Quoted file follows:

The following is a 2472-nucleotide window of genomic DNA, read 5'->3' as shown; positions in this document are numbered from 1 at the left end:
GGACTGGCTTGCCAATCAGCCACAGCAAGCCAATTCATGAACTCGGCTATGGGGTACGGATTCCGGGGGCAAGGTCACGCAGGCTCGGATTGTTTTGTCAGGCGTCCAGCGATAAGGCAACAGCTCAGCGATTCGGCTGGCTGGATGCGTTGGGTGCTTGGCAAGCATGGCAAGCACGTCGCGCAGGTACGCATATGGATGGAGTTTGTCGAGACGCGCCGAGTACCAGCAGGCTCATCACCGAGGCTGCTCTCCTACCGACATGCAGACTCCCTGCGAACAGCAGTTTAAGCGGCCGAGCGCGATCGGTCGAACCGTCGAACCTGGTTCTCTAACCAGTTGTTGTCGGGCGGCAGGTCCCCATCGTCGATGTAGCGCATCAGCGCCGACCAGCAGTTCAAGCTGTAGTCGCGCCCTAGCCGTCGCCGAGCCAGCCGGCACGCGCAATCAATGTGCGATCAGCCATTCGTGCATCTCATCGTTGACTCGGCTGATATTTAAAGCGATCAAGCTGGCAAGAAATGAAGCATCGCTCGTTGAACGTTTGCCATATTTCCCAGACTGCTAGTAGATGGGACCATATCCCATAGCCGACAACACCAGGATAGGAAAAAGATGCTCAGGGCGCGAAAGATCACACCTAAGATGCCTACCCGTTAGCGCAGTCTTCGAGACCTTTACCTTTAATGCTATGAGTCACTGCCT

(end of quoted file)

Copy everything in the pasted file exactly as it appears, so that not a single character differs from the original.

The following is a 2472-nucleotide window of genomic DNA, read 5'->3' as shown; positions in this document are numbered from 1 at the left end:
GGACTGGCTTGCCAATCAGCCACAGCAAGCCAATTCATGAACTCGGCTATGGGGTACGGATTCCGGGGGCAAGGTCACGCAGGCTCGGATTGTTTTGTCAGGCGTCCAGCGATAAGGCAACAGCTCAGCGATTCGGCTGGCTGGATGCGTTGGGTGCTTGGCAAGCATGGCAAGCACGTCGCGCAGGTACGCATATGGATGGAGTTTGTCGAGACGCGCCGAGTACCAGCAGGCTCATCACCGAGGCTGCTCTCCTACCGACATGCAGACTCCCTGCGAACAGCAGTTTAAGCGGCCGAGCGCGATCGGTCGAACCGTCGAACCTGGTTCTCTAACCAGTTGTTGTCGGGCGGCAGGTCCCCATCGTCGATGTAGCGCATCAGCGCCGACCAGCAGTTCAAGCTGTAGTCGCGCCCTAGCCGTCGCCGAGCCAGCCGGCACGCGCAATCAATGTGCGATCAGCCATTCGTGCATCTCATCGTTGACTCGGCTGATATTTAAAGCGATCAAGCTGGCAAGAAATGAAGCATCGCTCGTTGAACGTTTGCCATATTTCCCAGACTGCTAGTAGATGGGACCATATCCCATAGCCGACAACACCAGGATAGGAAAAAGATGCTCAGGGCGCGAAAGATCACACCTAAGATGCCTACCCGTTAGCGCAGTCTTCGAGACCTTTACCTTTAATGCTATGAGTCACTGCCT